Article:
UK: Rectification Ordered Even Where Party Failed To Read Document Properly

Last Updated: 29 November 2011
Article by Mark Alsop

Daventry District Council –v- Daventry & District Housing Limited [2011] EWCA Civ 1153

This case involved a transfer (or outsourcing) of council housing by Daventry District Council to DDH, a new company set up as a charity to take it over. The purchase was being funded by RBS. The matter at issue concerned the pension fund deficit attributable to transferring employees and in particular who was to fund that deficit. There were negotiations between Mr Bruno for the Council and Mr Roebuck for DDH. These culminated in a document produced by Mr Bruno known as "Version 1" . The "better" interpretation of this document was that the Council was proposing a reduction of the purchase price equal to the pension fund deficit of £2.4 million, but that DDH would transfer the equivalent amount from a VAT relief fund which would otherwise have been shared, i.e. the net effect was that the parties would pay half the deficit each. Mr Roebuck knew that this was the interpretation of Version 1 intended by Mr Bruno, but he presented it to the DDH board and its solicitors and financial advisers as saying that the Council would be paying the deficit. The contract documentation was prepared on the basis of Mr Roebuck's interpretation and negotiated between the parties without changes to the relevant sub-clause. Later on, at RBS' request, a further sub-clause was inserted to confirm the position. This clause was specifically negotiated and agreed between the parties. At many of the negotiations, Mr Bruno was present but said nothing on the point. In due course the Council sought to rectify the agreement to make it clear that it was not responsible for funding the deficit.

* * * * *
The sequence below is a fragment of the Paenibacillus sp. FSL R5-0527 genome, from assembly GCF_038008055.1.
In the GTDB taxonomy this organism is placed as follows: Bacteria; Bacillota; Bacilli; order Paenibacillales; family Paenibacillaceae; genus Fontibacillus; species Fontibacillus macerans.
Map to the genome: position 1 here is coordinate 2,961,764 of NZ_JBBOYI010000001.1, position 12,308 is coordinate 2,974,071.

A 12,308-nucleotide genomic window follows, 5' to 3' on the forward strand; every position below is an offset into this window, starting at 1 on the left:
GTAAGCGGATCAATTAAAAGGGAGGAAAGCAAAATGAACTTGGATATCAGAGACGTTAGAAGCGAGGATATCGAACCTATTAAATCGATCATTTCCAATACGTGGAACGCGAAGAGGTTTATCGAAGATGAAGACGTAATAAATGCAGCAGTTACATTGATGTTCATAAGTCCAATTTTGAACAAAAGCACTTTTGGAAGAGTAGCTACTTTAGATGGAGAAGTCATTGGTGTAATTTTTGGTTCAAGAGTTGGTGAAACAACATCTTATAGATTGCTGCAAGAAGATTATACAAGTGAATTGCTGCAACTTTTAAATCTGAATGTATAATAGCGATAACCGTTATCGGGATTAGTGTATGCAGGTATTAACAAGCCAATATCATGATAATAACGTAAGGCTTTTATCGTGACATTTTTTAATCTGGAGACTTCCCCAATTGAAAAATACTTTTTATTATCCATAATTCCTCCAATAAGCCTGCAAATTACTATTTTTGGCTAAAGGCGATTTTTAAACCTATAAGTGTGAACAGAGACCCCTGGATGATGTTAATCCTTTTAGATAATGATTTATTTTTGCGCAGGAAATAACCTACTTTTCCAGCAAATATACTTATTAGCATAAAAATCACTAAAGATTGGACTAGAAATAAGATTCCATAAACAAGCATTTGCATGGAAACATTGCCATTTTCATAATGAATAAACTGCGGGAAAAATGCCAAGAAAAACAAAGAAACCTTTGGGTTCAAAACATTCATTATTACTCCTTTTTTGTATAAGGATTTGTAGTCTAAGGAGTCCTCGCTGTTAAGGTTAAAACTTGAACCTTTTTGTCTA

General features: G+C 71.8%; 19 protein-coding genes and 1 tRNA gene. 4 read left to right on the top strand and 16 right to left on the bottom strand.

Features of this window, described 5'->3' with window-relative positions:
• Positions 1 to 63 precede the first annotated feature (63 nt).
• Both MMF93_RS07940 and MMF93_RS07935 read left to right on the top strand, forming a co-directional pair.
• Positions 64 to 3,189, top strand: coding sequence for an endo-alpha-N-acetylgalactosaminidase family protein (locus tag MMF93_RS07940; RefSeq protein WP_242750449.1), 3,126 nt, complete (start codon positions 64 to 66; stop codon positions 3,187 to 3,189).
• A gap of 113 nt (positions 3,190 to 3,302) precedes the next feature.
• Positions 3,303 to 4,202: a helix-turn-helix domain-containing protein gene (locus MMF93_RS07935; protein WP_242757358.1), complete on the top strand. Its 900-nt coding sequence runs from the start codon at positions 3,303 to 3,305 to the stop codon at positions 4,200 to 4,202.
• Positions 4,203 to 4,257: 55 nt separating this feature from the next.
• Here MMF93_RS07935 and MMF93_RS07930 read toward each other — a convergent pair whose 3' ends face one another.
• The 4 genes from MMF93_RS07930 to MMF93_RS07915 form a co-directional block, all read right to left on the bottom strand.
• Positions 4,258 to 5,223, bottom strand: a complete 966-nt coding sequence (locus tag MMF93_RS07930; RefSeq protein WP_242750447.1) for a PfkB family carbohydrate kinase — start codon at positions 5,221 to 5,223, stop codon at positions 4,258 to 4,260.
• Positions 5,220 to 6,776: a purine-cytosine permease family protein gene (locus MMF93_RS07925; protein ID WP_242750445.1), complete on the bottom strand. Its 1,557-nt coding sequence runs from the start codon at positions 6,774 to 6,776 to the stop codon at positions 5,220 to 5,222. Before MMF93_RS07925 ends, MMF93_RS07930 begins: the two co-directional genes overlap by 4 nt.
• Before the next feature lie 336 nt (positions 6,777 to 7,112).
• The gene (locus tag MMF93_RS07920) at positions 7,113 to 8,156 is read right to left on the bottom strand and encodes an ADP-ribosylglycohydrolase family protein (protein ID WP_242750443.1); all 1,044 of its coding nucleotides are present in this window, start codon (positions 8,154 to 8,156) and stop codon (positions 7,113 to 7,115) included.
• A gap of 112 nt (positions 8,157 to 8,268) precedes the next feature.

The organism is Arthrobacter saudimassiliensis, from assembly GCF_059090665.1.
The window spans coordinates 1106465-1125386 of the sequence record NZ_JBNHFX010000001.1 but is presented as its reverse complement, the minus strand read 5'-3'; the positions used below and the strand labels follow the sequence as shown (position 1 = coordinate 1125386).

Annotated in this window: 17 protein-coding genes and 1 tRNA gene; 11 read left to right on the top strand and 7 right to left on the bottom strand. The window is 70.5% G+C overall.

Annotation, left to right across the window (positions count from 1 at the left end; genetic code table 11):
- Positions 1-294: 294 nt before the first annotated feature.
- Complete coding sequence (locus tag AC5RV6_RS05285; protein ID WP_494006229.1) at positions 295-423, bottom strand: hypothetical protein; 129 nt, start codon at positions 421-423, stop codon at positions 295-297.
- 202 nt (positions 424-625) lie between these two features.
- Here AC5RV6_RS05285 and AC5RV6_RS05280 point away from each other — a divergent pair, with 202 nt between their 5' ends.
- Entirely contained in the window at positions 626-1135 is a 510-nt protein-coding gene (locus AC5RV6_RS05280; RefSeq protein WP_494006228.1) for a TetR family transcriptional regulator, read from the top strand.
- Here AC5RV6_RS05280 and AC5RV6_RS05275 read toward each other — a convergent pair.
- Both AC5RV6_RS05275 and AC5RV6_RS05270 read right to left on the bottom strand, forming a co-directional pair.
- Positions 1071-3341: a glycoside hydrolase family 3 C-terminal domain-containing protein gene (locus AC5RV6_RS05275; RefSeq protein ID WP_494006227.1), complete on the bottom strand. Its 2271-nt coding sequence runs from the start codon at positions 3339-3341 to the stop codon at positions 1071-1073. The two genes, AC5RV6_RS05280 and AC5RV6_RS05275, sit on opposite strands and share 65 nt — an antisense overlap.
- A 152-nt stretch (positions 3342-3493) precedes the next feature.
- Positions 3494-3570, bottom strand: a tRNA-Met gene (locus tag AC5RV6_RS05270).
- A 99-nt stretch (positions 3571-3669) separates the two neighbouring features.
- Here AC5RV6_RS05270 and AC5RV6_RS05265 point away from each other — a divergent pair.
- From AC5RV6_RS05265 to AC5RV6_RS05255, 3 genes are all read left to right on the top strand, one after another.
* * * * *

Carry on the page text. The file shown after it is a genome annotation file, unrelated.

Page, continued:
The Court of Appeal ordered rectification. All three judges gave full judgments with Toulson LJ being firmly in favour of rectification, the Master of Rolls ordering rectification with some hesitation and Etherton LJ refusing rectification. The judges shared their judgments with each other as they were written. Etherton LJ in particular made some trenchant criticism of the positions taken by the other two.

The judges broadly speaking agreed on the law of rectification for common mistake but disagreed on the relative importance of (i) Mr Roebuck's misleading the DDH board as to the Council's understanding of the effect of version 1 and, on the other hand, (ii) the Council's repeated refusal to appreciate what was clearly set out in the document (arising from, as the Master of the Rolls put it: "an astonishing degree of casualness or ineptitude"). Both parties were under a mistake, albeit a different mistake.

The majority took the view that Mr Roebuck had misled the board of DDH as to the continuing intention of the Council that DDH should fund the deficit. Mr Roebuck was, as agreed between the parties, the agent for DDH so his knowledge should be attributed to DDH. Mr Roebuck knew well what terms the Council had meant to offer. He had caused DDH's lawyers to enter into the process of contract drafting on a false understanding. If he had been honest in his dealings with the lawyers, things would have proceeded differently. (Mr Roebuck's conduct was partly excused by the fact that the Council expressly agreed the new clause inserted by RBS. From then on, he could not have said to have misled the Council as the intentions of DDH.)